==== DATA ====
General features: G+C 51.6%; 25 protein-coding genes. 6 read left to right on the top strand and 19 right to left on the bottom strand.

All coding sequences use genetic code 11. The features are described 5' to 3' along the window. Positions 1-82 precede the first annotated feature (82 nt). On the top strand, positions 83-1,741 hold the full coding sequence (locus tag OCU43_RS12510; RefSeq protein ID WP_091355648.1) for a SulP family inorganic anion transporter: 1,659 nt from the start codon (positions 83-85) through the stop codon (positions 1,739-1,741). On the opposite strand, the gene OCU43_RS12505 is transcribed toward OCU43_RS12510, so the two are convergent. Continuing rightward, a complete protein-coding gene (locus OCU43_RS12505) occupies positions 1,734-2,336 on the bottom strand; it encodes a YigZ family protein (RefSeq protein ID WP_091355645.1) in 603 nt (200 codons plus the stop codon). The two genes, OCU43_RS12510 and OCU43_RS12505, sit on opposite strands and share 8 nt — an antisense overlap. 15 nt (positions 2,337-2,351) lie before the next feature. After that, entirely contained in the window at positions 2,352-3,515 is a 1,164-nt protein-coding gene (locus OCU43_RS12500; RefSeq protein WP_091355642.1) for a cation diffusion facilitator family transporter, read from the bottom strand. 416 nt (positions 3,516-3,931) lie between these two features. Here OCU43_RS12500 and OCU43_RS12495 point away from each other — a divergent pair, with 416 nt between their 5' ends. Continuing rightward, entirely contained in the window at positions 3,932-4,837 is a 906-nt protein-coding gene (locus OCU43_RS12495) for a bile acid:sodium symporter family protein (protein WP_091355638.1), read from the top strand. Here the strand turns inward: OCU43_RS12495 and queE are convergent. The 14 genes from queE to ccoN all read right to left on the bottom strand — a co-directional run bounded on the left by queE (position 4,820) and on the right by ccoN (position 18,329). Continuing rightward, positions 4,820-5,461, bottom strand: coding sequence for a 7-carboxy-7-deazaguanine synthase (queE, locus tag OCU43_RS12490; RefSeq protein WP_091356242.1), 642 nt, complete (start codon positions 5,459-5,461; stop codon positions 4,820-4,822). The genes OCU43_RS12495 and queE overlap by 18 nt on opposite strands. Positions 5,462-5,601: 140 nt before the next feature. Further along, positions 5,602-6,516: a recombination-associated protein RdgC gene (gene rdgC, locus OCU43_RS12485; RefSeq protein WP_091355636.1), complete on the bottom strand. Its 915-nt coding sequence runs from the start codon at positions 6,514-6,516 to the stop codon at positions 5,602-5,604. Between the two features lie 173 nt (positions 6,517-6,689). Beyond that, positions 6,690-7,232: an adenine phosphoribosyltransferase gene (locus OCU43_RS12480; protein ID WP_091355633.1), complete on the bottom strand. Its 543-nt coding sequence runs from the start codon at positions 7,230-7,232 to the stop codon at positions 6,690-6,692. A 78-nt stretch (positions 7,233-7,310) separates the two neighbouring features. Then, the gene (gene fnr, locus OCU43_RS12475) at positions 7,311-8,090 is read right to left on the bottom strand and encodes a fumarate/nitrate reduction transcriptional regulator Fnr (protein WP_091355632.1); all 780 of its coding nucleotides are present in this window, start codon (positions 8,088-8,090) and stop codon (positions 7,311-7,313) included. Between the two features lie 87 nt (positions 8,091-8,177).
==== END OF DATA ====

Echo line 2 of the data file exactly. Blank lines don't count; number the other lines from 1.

All coding sequences use genetic code 11. The features are described 5' to 3' along the window. Positions 1-82 precede the first annotated feature (82 nt). On the top strand, positions 83-1,741 hold the full coding sequence (locus tag OCU43_RS12510; RefSeq protein ID WP_091355648.1) for a SulP family inorganic anion transporter: 1,659 nt from the start codon (positions 83-85) through the stop codon (positions 1,739-1,741). On the opposite strand, the gene OCU43_RS12505 is transcribed toward OCU43_RS12510, so the two are convergent. Continuing rightward, a complete protein-coding gene (locus OCU43_RS12505) occupies positions 1,734-2,336 on the bottom strand; it encodes a YigZ family protein (RefSeq protein ID WP_091355645.1) in 603 nt (200 codons plus the stop codon). The two genes, OCU43_RS12510 and OCU43_RS12505, sit on opposite strands and share 8 nt — an antisense overlap. 15 nt (positions 2,337-2,351) lie before the next feature. After that, entirely contained in the window at positions 2,352-3,515 is a 1,164-nt protein-coding gene (locus OCU43_RS12500; RefSeq protein WP_091355642.1) for a cation diffusion facilitator family transporter, read from the bottom strand. 416 nt (positions 3,516-3,931) lie between these two features. Here OCU43_RS12500 and OCU43_RS12495 point away from each other — a divergent pair, with 416 nt between their 5' ends. Continuing rightward, entirely contained in the window at positions 3,932-4,837 is a 906-nt protein-coding gene (locus OCU43_RS12495) for a bile acid:sodium symporter family protein (protein WP_091355638.1), read from the top strand. Here the strand turns inward: OCU43_RS12495 and queE are convergent. The 14 genes from queE to ccoN all read right to left on the bottom strand — a co-directional run bounded on the left by queE (position 4,820) and on the right by ccoN (position 18,329). Continuing rightward, positions 4,820-5,461, bottom strand: coding sequence for a 7-carboxy-7-deazaguanine synthase (queE, locus tag OCU43_RS12490; RefSeq protein WP_091356242.1), 642 nt, complete (start codon positions 5,459-5,461; stop codon positions 4,820-4,822). The genes OCU43_RS12495 and queE overlap by 18 nt on opposite strands. Positions 5,462-5,601: 140 nt before the next feature. Further along, positions 5,602-6,516: a recombination-associated protein RdgC gene (gene rdgC, locus OCU43_RS12485; RefSeq protein WP_091355636.1), complete on the bottom strand. Its 915-nt coding sequence runs from the start codon at positions 6,514-6,516 to the stop codon at positions 5,602-5,604. Between the two features lie 173 nt (positions 6,517-6,689). Beyond that, positions 6,690-7,232: an adenine phosphoribosyltransferase gene (locus OCU43_RS12480; protein ID WP_091355633.1), complete on the bottom strand. Its 543-nt coding sequence runs from the start codon at positions 7,230-7,232 to the stop codon at positions 6,690-6,692. A 78-nt stretch (positions 7,233-7,310) separates the two neighbouring features. Then, the gene (gene fnr, locus OCU43_RS12475) at positions 7,311-8,090 is read right to left on the bottom strand and encodes a fumarate/nitrate reduction transcriptional regulator Fnr (protein WP_091355632.1); all 780 of its coding nucleotides are present in this window, start codon (positions 8,088-8,090) and stop codon (positions 7,311-7,313) included. Between the two features lie 87 nt (positions 8,091-8,177).